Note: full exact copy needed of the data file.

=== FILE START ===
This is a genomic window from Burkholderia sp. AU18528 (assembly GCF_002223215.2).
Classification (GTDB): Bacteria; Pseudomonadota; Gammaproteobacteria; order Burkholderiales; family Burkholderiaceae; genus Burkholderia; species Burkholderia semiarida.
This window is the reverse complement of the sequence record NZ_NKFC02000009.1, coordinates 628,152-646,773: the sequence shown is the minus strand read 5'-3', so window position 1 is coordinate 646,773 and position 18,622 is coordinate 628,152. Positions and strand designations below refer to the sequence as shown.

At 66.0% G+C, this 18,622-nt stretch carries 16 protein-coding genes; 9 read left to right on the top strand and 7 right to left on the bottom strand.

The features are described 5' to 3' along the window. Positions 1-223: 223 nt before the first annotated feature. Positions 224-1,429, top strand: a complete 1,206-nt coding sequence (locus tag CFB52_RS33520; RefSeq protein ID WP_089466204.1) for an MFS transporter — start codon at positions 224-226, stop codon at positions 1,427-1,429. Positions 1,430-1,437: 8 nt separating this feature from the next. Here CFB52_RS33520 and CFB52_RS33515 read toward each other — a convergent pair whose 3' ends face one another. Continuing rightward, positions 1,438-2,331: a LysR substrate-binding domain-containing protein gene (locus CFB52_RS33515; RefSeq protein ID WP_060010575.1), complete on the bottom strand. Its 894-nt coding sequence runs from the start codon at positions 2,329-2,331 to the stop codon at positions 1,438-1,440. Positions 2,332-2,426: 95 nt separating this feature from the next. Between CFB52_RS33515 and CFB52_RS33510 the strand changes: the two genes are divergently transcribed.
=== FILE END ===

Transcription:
This is a genomic window from Burkholderia sp. AU18528 (assembly GCF_002223215.2).
Classification (GTDB): Bacteria; Pseudomonadota; Gammaproteobacteria; order Burkholderiales; family Burkholderiaceae; genus Burkholderia; species Burkholderia semiarida.
This window is the reverse complement of the sequence record NZ_NKFC02000009.1, coordinates 628,152-646,773: the sequence shown is the minus strand read 5'-3', so window position 1 is coordinate 646,773 and position 18,622 is coordinate 628,152. Positions and strand designations below refer to the sequence as shown.

At 66.0% G+C, this 18,622-nt stretch carries 16 protein-coding genes; 9 read left to right on the top strand and 7 right to left on the bottom strand.

The features are described 5' to 3' along the window. Positions 1-223: 223 nt before the first annotated feature. Positions 224-1,429, top strand: a complete 1,206-nt coding sequence (locus tag CFB52_RS33520; RefSeq protein ID WP_089466204.1) for an MFS transporter — start codon at positions 224-226, stop codon at positions 1,427-1,429. Positions 1,430-1,437: 8 nt separating this feature from the next. Here CFB52_RS33520 and CFB52_RS33515 read toward each other — a convergent pair whose 3' ends face one another. Continuing rightward, positions 1,438-2,331: a LysR substrate-binding domain-containing protein gene (locus CFB52_RS33515; RefSeq protein ID WP_060010575.1), complete on the bottom strand. Its 894-nt coding sequence runs from the start codon at positions 2,329-2,331 to the stop codon at positions 1,438-1,440. Positions 2,332-2,426: 95 nt separating this feature from the next. Between CFB52_RS33515 and CFB52_RS33510 the strand changes: the two genes are divergently transcribed.